Making the decision to have a child is momentous. It is to decide forever to have your heart go walking around outside your body.
8:15 on Tuesday morning. At the office. My private line rings.
Luau’s voice. Something is wrong. Too slow. Too calm. Too – what? Not right.
Oh God. No one starts a sentence by telling you that someone’s OK when they’re actually OK.
“She climbed up on the washing machine trying to get to the band-aids in the cabinet above it. She got stuck up there. Katie tried to help her down.”
My heart in my mouth. The adrenaline beginning to run. It’s not his words. It’s his voice. Not OK.
“She fell. She landed on her face. There’s a lot of blood. It’s everywhere. I called Dr. R. We’re headed to the hospital.”
A howling wail in the background belies the strained calmness of Luau’s voice.
I hear myself say, “JUST GO.”
I can’t breathe. Tough chick be damned, I can’t stop the tears beginning to push their way out.
It is all I can say.
My desk mate asks what happened as I hang up the phone. I tell him.
“So get out of here,” he says. “Go.”
I nearly run out of the building. I hear him shout behind me to drive safely.
A running commentary in my head as I start the car, turn into traffic, make my way to the highway.
Calm down. Do not panic. Out of my way, Jackass! Calm. Stay calm. She’s OK. Kids fall. You know she’s OK. OUT OF MY WAY! But she’s scared. I should be there. She should have her mama. The hospital’s going to be confusing. She’ll be terrified. Calm. Breathe. Damn it all, breathe! She’s OK. Oh, heaven forbid you let me into the lane, a%&hole? Move it! People in this state should not be allowed to drive. Calm, Jess. This is not calm.
I park. I sprint, struggling to keep my footing in the slushy icy mess of the hospital parking lot. Inside, still running. Down through the endless corridors of connected buildings. I have to get to my baby. I have to hold her. I need her to see me.
Into reception. Out of breath, “Brooke W, please. Where is she? She’s my daughter. Please.”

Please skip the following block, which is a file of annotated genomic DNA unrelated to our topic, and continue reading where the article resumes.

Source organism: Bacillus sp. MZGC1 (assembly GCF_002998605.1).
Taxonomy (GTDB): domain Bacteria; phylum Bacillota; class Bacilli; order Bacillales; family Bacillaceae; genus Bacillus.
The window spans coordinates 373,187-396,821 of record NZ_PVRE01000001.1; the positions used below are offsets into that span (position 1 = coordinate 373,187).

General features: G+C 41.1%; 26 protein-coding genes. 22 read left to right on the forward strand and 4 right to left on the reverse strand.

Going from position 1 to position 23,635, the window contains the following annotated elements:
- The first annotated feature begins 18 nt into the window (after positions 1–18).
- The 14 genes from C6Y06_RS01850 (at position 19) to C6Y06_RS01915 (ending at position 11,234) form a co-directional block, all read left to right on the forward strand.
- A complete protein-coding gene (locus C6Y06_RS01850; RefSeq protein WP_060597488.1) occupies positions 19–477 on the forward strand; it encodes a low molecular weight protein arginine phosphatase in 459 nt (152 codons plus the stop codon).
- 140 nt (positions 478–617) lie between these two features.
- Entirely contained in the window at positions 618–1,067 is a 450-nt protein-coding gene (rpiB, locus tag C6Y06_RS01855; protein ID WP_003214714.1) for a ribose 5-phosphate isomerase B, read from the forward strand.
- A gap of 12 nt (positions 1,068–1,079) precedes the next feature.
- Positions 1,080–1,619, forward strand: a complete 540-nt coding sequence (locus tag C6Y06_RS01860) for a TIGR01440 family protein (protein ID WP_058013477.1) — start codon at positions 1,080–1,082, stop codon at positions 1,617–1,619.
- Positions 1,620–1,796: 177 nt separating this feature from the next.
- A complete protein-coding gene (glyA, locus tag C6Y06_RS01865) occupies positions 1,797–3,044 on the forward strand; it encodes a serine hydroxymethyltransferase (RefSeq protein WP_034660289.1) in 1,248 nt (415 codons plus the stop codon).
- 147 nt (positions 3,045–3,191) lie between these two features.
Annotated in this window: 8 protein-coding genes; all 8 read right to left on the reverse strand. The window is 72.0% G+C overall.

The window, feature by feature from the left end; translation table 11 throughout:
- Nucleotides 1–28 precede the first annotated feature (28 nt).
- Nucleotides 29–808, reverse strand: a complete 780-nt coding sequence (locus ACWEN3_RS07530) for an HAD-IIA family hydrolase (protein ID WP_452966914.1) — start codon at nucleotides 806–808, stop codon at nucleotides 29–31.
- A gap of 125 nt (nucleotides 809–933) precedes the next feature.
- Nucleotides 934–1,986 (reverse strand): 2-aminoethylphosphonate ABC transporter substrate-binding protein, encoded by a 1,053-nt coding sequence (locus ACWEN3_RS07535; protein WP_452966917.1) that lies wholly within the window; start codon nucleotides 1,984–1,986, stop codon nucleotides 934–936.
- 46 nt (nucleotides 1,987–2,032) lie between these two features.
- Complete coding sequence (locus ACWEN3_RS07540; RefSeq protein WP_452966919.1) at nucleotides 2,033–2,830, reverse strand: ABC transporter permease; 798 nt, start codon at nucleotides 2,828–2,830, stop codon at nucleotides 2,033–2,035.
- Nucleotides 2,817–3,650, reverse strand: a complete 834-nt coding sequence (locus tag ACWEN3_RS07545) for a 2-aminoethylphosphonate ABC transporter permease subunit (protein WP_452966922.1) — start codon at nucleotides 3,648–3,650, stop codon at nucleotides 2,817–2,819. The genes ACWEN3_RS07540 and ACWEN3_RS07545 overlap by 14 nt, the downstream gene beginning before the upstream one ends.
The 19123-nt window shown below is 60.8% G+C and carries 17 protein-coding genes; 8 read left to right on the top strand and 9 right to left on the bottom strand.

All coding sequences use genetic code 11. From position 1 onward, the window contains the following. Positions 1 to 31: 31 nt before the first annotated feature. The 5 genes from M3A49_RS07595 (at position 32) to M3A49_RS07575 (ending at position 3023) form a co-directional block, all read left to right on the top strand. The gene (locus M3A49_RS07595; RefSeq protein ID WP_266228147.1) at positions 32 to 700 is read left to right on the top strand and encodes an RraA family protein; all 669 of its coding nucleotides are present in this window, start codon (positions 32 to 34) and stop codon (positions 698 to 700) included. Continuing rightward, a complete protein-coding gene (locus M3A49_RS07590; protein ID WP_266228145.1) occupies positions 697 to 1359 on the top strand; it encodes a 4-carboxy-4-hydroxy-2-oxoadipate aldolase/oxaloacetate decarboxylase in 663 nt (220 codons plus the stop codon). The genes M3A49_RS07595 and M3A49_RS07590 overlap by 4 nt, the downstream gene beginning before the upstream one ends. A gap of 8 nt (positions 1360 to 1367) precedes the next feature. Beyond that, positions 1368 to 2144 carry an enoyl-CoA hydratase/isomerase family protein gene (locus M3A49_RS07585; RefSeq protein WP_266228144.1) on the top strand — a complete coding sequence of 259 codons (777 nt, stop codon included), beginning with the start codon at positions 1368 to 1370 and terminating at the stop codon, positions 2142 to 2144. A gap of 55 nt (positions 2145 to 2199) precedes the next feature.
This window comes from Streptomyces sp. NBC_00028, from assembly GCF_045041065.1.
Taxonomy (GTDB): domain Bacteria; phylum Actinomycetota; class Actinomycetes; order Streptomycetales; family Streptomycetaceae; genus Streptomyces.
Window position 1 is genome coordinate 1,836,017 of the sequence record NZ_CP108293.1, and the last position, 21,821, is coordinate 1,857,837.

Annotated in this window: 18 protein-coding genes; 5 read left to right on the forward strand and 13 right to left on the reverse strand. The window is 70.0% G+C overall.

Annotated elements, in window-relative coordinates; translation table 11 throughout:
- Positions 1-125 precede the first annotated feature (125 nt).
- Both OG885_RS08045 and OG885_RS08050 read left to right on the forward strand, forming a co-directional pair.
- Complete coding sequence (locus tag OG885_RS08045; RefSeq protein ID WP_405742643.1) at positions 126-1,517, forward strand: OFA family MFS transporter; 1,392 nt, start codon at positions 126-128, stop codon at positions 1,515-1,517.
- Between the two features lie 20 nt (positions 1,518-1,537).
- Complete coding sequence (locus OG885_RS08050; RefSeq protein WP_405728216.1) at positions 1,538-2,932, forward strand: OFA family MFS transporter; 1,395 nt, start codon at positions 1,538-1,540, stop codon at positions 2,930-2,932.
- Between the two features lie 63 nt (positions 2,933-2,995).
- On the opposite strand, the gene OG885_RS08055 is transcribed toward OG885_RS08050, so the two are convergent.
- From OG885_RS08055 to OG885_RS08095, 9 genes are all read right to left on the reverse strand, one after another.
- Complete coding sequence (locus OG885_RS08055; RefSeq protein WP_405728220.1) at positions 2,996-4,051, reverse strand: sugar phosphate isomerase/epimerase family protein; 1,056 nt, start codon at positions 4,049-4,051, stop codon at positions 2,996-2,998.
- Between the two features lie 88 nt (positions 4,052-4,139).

She begins to look up her name. “No, you’d know. She would have just come in.”
I turn from her, grab my cell phone and call. They are still ten minutes out. I beat them. I have to wait. She is still screaming in the background.
Out to the elevators. A bench right in front. Closest I can get without the possibility of missing them on a different route in the labyrinth of the hospital.
Calm. She’s OK. She’ll be right here. Calm. Breathe. Slow down. Nothing to do but wait.
Signs everywhere. Nothing else to focus on. Elevator. Emergency only. Not in service. Men’s Restroom. Women’s Restroom. Exit. Main Hospital.
Calm. You’re OK. You have to be OK. Steel yourself. “A lot of blood.” Don’t panic. Don’t let her see it in your face. The tears start to sting my eyes again. I swallow them. Not now.
The elevator dings. I stand up and nearly jump into it. A gentleman steps out, looks at me oddly. I step back, out of the way. I sit down, read signs. Blue Building. Green Building.
I watch as a mother and child walk calmly and slowly down the hallway. No hurry. The little girl reaches up for her mother’s hand. Simple. Achingly sweet.
Another mother and a teenage son make their way into the elevator. She sees me and makes polite mention of the weather. I do my best to smile in return.
An eternity. I find myself rocking slowly, methodically. I flash back to an ER visit when Brooke was tiny, fighting a fever. I had rocked with her in my arms for hours that night. I am trying to rock her. Willing her to feel some remote comfort.
The elevator dings again. I wait. I hold my breath. I hear Katie first. Brooke steps out. I leap out, but crouch in front of her slowly. I scoop her into my arms. She comes to me willingly. Her face is completely smeared with blood. I can’t tell what’s cut and what’s not. Her nose is swollen, purple and bluish green, but I can’t see most of it behind the adult size band-aid across its bridge. There’s an open gash on the tip. I whisper in her ear, “It’s OK, baby. It’s OK.” The sleeves of her cotton turtleneck are drenched in blood. She keeps tugging at them, trying to get them off her arms. She’s not screaming. She looks like hell on toast, but she’s calmed down.
I breathe. It’s OK.
She makes it through poking (“Please approach her slowly.”) and prodding (“She has some difficulties with communication. She might not understand what you’re asking.”) We wait for X-rays.
Katie starts pushing her around the waiting room in a wagon. They’re having FUN. I consider telling them we don’t need the X-rays when I see her take a pratfall off a toy truck and laugh. Six times. That’s not a kid with anything broken. But I don’t. Not the time to make assumptions.
We get through the torturous X-rays (“Oh God. Next time, please don’t touch her face without warning.”) Nothing broken in the end. Most of the blood from a cut inside her nose. Two hours and one more family adventure is under our belts. “Hey, remember that time?” we’ll all laugh someday soon.
We get into the elevator and we start working on her line. I teach her to say, “You should see the other guy.”
I’ve done all I could do. All I needed to do. Some for her. Mostly for me.
I head back to work, leaving my heart behind.